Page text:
In California, most lenders on real estate take back a deed of trust in which they are named the “beneficiary.” If the borrower defaults, the beneficiary may then instruct the trustee to proceed to foreclose. Occasionally there is more than one beneficiary, resulting in multiple cobeneficiaries. They may all have contributed a percentage of the funding, or may have been assigned a fractional interest in the note and deed of trust after-the-fact. If the borrower defaults on their loan, California real estate attorneys will advise their lender clients to instruct the trustee to initiate foreclosure proceedings by execution a declaration of default. But, what happens if the cobeneficiaries do not agree to proceed to foreclose? The law is clear that each cobeneficiary has a right to proceed with the foreclosure; however, trustees are not forced to agree, and are reluctant to do so. Beneficiaries must rely on a statutory agreement ahead of time if they want this protection.
In apparently the only California decision to address the issue head on, Perkins v. Chad Development Corp., there were two cobeneficiaries. The borrower had defaulted on loan payments, and had let the property taxes go in to arrears. One cobeneficiary wanted to proceed to a nonjudicial foreclosure, the other did not. The property was foreclosed, and the buyer brought a quiet title action to clear title in his name. A third party intervened, claiming an equitable interest in the property. His argument was that the foreclosure sale was not valid because the Notice of Default and Election to Sell had not been executed by both cobeneficiaries. The court did not agree.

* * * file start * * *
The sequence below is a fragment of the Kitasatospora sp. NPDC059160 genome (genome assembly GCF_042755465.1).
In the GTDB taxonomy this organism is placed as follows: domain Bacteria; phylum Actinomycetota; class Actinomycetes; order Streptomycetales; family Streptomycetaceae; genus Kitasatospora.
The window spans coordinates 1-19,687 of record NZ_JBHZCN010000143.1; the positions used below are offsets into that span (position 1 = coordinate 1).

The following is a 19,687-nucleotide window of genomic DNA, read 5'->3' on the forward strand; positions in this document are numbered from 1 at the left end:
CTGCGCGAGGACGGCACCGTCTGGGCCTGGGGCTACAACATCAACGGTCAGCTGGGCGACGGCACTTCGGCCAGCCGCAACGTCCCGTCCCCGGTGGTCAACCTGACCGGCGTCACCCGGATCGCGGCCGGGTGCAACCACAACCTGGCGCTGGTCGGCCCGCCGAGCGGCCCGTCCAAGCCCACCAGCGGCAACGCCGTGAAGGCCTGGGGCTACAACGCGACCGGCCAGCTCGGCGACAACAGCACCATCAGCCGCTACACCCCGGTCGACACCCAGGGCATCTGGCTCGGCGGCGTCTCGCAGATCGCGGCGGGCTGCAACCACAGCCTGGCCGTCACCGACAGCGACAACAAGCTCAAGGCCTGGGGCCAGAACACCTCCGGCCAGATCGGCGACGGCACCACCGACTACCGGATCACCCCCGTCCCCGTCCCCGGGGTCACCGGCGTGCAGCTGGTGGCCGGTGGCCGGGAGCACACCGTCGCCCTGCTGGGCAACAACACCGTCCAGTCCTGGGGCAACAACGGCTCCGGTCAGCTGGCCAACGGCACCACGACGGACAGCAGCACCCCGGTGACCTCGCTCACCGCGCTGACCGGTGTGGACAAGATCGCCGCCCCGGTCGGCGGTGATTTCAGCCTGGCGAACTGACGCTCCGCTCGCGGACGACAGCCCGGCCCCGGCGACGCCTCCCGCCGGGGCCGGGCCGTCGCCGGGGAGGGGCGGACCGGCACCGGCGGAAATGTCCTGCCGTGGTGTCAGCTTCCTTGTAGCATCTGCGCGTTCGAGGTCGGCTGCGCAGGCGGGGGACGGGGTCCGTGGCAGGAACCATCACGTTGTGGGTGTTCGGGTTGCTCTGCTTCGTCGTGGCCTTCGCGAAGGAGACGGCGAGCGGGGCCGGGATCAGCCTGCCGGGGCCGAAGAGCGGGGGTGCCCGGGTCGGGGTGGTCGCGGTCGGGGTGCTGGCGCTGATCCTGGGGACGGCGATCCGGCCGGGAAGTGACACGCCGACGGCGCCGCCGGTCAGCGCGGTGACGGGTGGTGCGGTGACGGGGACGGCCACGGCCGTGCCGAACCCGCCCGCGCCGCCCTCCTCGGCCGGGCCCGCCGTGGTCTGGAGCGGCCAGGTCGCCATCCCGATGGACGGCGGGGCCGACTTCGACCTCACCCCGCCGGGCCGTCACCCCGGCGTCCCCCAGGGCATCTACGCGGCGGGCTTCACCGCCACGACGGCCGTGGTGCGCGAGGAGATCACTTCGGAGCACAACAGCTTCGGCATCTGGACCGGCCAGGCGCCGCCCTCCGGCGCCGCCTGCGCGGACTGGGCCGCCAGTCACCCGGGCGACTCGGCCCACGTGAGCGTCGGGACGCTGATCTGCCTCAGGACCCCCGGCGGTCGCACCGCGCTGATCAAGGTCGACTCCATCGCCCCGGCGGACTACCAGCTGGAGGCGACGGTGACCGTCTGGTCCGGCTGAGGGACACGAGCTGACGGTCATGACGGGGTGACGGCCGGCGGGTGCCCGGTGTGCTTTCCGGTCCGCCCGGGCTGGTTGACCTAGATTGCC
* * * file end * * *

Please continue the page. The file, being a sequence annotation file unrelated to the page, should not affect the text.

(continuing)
The court first noted that joint beneficiaries have a community of interest in the secured obligation akin to a joint venture or partnership, and any of them should have sufficient agency powers to record the notice of default to protect their mutual interests. As a cobeneficiary, beneficiary Perkins was a tenant in common in the beneficial interest under the note and trust deed. A cotenant has a right to protect the estate from injury or loss without the aid or assistance of other cotenants. As the borrower had defaulted on trust deed and had permitted the taxes to go delinquent, Perkins as a cotenant was entitled to protect the common beneficial interest by foreclosing the security.
This makes legal sense, but as a practical matter, it may be impossible to find a trustee will to accept instructions from one cobeneficiary without participation and agreement of al cobeneficiaries. The only solution that may assure the ability to complete a foreclosure without all the cobeneficiaries’ agreement, is that the cobeneficiaries enter a written agreement which provides for such an event. Even better, there is a statutory procedure that provides for recording an agreement to allow foreclosure by cobeneficiaries holding greater than 50% interest. Civil Code section 2141.9 provides that
“All holders of notes secured by the same real property or a series of undivided interests in notes secured by real property equivalent to a series transaction may agree in writing to be governed by the desires of the holders of more than 50 percent of the record beneficial interest of those notes or interests…” “A description of the agreement shall be included in a recorded document such as the deed of trust or the assignment of interests.”
It may not be possible to get cobeneficiaries to agree to enter this agreement, but that would be a red flag to future problems